The quantitative data were analyzed using SPSS software, including frequency tests and pair sample t-tests.

Data Collection and Analysis

Although there were seven stages, due to space constraints, we describe in-depth three main stages in Table 2.

Table 2

Data Collection Tools, Quantitative or Qualitative Data, Data Analysis, and Themes

Data collection tool Quantitative/Qualitative data Analysis Theme
Questionnaires (pre and post) Quantitative
Pre and post questionnaire:
  • background (11 questions)
  • attitudes towards multiculturalism (12 items)
  • online acquaintance (8 items)

Only in the post questionnaire:
  • implementing a multiculturalism approach during the program (29 items)
  • online learning during the program (7 items)
  • two open-ended questions
Frequency tests and pair sample t-test using SPSS
A sense of place Qualitative and quantitative
  • Dividing visual and textual content into themes (qualitative)
  • Counting the number of the content in each theme (quantitative)
Family, home, sea view, landscape view, pets, hobbies
Reflections Qualitative Dividing textual content into themes All aspects of Israeli society, multicultural education, integrating teaching technology tools as a means of knowing people, TPD program design, participants’ feelings and insights, advantages and disadvantages of the TPD program, finding a common denominator

Note. The researchers separately analyzed the content. Initially, they reached a 71% match, and, after reviewing category accuracy, they reached an 84% match.


The findings are presented via research questions.

Research Question 1

The first research question asked in what ways indirect online contact could be designed to lead to meaningful acquaintance between teachers from different cultures. First presented are findings from the questionnaire, followed by findings arising from the various tasks undertaken by the teachers in the TPD program.

Research Variables and Descriptive Statistics

Table 3 presents the research variables’ means and respective Cronbach’s alpha internal consistency.

Table 3

Descriptive Statistics of Research Variables’ Means and Internal Consistency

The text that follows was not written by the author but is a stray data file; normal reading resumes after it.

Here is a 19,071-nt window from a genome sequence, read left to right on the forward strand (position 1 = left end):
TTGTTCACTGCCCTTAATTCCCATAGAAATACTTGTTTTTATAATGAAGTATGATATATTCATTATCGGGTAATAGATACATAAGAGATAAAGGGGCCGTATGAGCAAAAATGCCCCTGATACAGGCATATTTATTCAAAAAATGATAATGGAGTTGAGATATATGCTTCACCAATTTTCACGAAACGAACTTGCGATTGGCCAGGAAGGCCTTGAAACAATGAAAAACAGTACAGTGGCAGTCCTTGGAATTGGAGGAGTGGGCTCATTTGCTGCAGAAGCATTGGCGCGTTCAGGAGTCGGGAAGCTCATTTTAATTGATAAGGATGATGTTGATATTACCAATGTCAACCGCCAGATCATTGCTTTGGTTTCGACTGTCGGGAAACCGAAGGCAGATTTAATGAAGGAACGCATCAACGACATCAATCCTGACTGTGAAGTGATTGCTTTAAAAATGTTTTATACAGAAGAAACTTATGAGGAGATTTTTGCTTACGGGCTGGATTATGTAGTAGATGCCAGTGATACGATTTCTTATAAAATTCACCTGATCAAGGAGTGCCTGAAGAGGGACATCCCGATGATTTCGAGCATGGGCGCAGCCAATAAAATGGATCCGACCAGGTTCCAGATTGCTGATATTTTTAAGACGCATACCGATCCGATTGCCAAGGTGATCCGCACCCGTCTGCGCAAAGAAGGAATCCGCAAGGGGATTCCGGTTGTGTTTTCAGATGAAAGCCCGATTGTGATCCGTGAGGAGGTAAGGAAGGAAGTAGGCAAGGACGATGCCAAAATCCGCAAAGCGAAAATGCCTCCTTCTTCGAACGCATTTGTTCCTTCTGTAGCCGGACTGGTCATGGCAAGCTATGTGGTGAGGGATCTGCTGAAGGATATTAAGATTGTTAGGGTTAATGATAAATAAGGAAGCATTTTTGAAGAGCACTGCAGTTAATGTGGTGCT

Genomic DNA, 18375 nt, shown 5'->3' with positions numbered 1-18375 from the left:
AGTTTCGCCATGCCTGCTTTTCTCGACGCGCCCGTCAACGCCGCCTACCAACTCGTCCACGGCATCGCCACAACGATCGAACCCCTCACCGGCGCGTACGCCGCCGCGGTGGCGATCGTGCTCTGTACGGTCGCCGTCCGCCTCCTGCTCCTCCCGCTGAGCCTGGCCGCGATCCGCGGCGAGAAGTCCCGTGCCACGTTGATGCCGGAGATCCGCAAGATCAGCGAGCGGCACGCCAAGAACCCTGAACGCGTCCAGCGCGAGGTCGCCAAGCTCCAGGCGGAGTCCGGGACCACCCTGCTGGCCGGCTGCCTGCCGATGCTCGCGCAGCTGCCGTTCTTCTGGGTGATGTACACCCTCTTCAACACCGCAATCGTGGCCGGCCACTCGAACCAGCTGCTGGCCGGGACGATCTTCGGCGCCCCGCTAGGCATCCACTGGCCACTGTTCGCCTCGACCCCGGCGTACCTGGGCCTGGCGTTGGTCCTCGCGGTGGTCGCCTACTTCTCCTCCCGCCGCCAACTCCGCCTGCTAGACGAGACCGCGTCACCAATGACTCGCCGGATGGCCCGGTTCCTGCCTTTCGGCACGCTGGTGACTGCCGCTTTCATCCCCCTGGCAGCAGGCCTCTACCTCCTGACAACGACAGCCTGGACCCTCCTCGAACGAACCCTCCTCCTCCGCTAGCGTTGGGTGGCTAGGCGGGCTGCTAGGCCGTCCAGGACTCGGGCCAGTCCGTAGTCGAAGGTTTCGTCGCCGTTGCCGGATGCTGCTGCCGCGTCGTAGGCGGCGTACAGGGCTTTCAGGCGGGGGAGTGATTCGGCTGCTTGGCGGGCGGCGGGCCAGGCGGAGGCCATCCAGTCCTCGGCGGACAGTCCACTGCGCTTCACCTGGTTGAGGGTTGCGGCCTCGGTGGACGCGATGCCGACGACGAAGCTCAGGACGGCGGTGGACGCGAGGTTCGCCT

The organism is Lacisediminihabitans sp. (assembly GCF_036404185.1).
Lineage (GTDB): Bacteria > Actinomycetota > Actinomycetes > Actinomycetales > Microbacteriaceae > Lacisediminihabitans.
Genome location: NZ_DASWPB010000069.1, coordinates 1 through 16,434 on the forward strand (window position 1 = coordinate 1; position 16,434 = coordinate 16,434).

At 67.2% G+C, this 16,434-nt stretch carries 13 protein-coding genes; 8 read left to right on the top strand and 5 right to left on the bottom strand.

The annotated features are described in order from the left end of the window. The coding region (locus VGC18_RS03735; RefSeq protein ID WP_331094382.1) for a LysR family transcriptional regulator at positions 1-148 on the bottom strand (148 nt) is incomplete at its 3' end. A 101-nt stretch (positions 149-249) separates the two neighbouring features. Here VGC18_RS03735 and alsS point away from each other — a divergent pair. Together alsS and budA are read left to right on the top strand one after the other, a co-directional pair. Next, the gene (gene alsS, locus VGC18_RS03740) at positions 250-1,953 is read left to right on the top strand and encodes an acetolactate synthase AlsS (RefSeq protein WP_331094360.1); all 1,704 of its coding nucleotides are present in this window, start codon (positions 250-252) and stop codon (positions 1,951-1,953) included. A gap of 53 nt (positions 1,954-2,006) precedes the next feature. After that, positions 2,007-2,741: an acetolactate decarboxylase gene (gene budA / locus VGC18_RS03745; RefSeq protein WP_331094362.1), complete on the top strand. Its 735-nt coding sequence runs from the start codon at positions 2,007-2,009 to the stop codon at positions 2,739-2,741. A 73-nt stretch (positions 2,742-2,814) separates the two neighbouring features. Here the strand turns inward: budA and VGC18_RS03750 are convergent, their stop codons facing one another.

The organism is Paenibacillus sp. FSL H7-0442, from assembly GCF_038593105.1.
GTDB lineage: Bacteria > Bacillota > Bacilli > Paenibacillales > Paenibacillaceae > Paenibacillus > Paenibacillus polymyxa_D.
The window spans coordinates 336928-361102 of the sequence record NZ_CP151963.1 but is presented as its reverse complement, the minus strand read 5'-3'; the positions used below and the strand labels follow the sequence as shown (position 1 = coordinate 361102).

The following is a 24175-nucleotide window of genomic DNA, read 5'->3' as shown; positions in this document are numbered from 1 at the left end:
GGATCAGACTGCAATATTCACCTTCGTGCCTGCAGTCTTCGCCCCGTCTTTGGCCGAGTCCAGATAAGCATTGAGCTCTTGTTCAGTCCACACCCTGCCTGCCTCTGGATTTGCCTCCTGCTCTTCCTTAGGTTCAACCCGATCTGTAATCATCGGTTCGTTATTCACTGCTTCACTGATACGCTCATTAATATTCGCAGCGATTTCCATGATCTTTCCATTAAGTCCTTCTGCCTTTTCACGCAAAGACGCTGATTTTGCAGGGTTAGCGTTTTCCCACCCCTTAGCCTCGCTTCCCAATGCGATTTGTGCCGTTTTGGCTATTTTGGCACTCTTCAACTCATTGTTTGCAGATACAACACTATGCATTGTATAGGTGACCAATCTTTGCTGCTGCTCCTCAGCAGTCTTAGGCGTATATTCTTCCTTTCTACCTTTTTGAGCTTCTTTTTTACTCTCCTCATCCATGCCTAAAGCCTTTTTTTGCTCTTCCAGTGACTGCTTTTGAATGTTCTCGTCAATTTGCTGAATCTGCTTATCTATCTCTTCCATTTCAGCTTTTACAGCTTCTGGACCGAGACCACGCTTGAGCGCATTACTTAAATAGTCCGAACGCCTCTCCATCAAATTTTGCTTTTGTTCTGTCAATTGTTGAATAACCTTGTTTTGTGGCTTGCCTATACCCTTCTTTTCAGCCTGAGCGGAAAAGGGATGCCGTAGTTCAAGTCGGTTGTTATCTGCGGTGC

Variable Item for example M SD α
Respect towards one another “The TPD program was sensitive to the participants’ cultures.” 4.64 0.46 0.85
Online learning “The TPD program (structure, activity) contributed to the learning.” 4.41 0.48 0.85
Openness towards multiculturalism “Multicultural education is more important than reading, math and computer literacy.” 3.90 0.72 0.88
Cultural identity “My beliefs and attitudes are influenced by my culture.” 3.72 1.01 0.92
Behavioral changes “The TPD program affected my opinions about other cultures.” 3.66 0.98 0.86
Opportunity to get acquainted with another culture (on the Net) “The internet allowed me to meet people I could not have met in any other way.” 3.16 0.96 0.73

As Table 3 shows, the research variables exhibit a medium to very high internal consistency, except for the last variable, which is approaching the absolute minimum acceptable level of 0.7. One could further note from these results that, in the TPD program, participants were respectful towards one another, held very positive views of online learning, and were open to multiculturalism while still maintaining their own cultural identity. The TPD program also promoted behavioral changes.

The tasks in the online TPD program were designed by the researchers and administered to participants while emphasizing gradual progression in the evolution of the forming relationships, starting with the initial introduction and concluding with in-depth familiarity. Two main tasks are presented below.

Acquaintance Through a Joint Presentation—A Sense of Place